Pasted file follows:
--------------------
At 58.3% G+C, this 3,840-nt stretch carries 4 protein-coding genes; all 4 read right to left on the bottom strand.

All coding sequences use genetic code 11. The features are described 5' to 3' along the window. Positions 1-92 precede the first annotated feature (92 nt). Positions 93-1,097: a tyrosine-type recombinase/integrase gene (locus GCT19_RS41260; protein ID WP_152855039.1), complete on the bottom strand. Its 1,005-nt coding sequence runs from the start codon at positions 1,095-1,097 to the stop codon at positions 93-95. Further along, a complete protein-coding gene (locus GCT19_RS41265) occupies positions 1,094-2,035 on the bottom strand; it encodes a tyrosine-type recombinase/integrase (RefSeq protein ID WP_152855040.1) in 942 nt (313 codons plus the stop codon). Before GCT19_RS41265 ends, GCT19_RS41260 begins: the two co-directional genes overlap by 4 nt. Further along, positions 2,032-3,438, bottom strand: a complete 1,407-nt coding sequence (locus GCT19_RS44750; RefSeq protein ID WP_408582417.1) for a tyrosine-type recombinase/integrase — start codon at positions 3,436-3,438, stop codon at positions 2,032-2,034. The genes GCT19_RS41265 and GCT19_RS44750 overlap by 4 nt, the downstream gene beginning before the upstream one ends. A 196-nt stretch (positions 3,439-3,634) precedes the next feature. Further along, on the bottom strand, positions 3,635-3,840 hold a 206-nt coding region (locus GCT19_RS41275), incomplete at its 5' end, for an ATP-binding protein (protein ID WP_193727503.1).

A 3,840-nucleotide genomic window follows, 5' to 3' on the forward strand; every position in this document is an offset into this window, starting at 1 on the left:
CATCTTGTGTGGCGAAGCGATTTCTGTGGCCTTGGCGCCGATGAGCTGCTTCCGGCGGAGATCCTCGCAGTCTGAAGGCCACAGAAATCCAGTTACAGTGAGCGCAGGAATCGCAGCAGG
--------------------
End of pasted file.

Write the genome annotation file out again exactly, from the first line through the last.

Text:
At 58.3% G+C, this 3,840-nt stretch carries 4 protein-coding genes; all 4 read right to left on the bottom strand.

All coding sequences use genetic code 11. The features are described 5' to 3' along the window. Positions 1-92 precede the first annotated feature (92 nt). Positions 93-1,097: a tyrosine-type recombinase/integrase gene (locus GCT19_RS41260; protein ID WP_152855039.1), complete on the bottom strand. Its 1,005-nt coding sequence runs from the start codon at positions 1,095-1,097 to the stop codon at positions 93-95. Further along, a complete protein-coding gene (locus GCT19_RS41265) occupies positions 1,094-2,035 on the bottom strand; it encodes a tyrosine-type recombinase/integrase (RefSeq protein ID WP_152855040.1) in 942 nt (313 codons plus the stop codon). Before GCT19_RS41265 ends, GCT19_RS41260 begins: the two co-directional genes overlap by 4 nt. Further along, positions 2,032-3,438, bottom strand: a complete 1,407-nt coding sequence (locus GCT19_RS44750; RefSeq protein ID WP_408582417.1) for a tyrosine-type recombinase/integrase — start codon at positions 3,436-3,438, stop codon at positions 2,032-2,034. The genes GCT19_RS41265 and GCT19_RS44750 overlap by 4 nt, the downstream gene beginning before the upstream one ends. A 196-nt stretch (positions 3,439-3,634) precedes the next feature. Further along, on the bottom strand, positions 3,635-3,840 hold a 206-nt coding region (locus GCT19_RS41275), incomplete at its 5' end, for an ATP-binding protein (protein ID WP_193727503.1).

A 3,840-nucleotide genomic window follows, 5' to 3' on the forward strand; every position in this document is an offset into this window, starting at 1 on the left:
CATCTTGTGTGGCGAAGCGATTTCTGTGGCCTTGGCGCCGATGAGCTGCTTCCGGCGGAGATCCTCGCAGTCTGAAGGCCACAGAAATCCAGTTACAGTGAGCGCAGGAATCGCAGCAGG